1. What are your priority issues in Kathmandu?
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2. Will you vote or not? (All respondents)
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3. Disaggregated data on voting by age group
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4. Disaggregated data on voting by gender
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Rooster Logic used a digital tool called REMO (Research and Monitoring) software to work with a network of enumerators called Sukarmis to not just collect data from the field rapidly through mobile devices, but instantly aggregate and analyse it. Rooster Logic also conducted exit polls after the 2013 constituent assembly elections. This survey was conducted 25-27 April in all 32 wards of the Kathmandu Metropolitan area, using stratified random sampling of representative proportions of gender, age and ethnicity.

The questionnaire measures quantitative responses for perception and potential voting action of respondents. The questionnaire does not measure, in any way, variables that have direct or indirect impact on the outcome of elections, favour certain parties or personnel or try to create public opinion.

Complete survey results: rooster logic


When Nepal held its last local elections in 1997, the Maoist war had just begun. The insurgents disrupted polls in their ‘base areas’ of the mid-western mountains, and voting had to be rescheduled. Some VDCs couldn’t hold elections at all. There were 12,538,273 voters in 58 municipalities and 3,913 VDCs.

Prime Minister Manmohan Adhikari (centre) with Kathmandu Mayor P L Singh and Vice-mayor Nabindra Joshi of the NC at the old Municipality Building in New Road in 1993.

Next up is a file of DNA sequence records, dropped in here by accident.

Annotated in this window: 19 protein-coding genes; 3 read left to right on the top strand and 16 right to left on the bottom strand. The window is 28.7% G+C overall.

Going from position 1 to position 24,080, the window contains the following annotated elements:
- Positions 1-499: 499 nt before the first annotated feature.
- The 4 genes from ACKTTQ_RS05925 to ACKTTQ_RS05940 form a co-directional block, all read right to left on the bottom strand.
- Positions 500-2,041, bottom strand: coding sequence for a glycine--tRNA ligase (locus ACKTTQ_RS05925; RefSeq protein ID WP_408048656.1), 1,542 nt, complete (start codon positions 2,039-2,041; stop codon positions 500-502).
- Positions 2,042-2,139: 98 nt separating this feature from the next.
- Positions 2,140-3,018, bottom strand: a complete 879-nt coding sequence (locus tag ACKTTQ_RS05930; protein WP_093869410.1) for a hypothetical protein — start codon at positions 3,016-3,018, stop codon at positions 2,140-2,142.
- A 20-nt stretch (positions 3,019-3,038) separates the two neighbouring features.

The UML swept local polls,riding the wave of popularity of its Chair, Manmohan Adhikari, who in his nine-month tenure earned an image of a benevolent and pro-poor Prime Minister.

The Adhikari government’s scheme to provide social security allowances to the elderly, widows and disabled persons became so popular that none of his successors from rival parties could outdo it. He launched the ‘Let Us Build Our Villages Ourselves’ campaign, and increased the budget for local bodies.

In 2002, when the tenure of the last local bodies expired, Sher Bahadur Deuba’s government under King Gyanendra did not announce another election, using the insurgency as an excuse. But many believe that the real reasons were that the UML would make a clean sweep, and because the Maoists had killed or chased away many local NC leaders from the districts.

Who won where in 1997?
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History of local polls


Although the first local elections in Nepal were held towards the end of the Rana reign in 1947, and women got the right to vote in first municipal polls in Kathmandu in 1953, it was not until 1959 that the first party-based local elections were held. The Nepali Congress won the chairmanship of Kathmandu Municipality and the deputy position went to the Nepal Communist Party.

After King Mahendra’s coup in 1961 and during the Panchayat System, three-tier Village, District and Municipal elections were held from 1962 onwards. After the People’s Movement of 1990, the following local polls were held:

1992 Village Panchayats were renamed Village Development Committees and elections were held for 3,995 VDCs, 75 DDCs and 33 Municipalities. The Nepali Congress swept the elections, winning 60 of the 75 districts.

1997 By the time the next local elections were held, the tables were turned and the UML swept 36 of the 75 districts, leaving the NC with only 22. The UML also won 41 of the 50 Municipalities.

2005 King Gyanendra tried to hold local elections after his coup, but this was boycotted by most parties.

Online package by Sahina Shrestha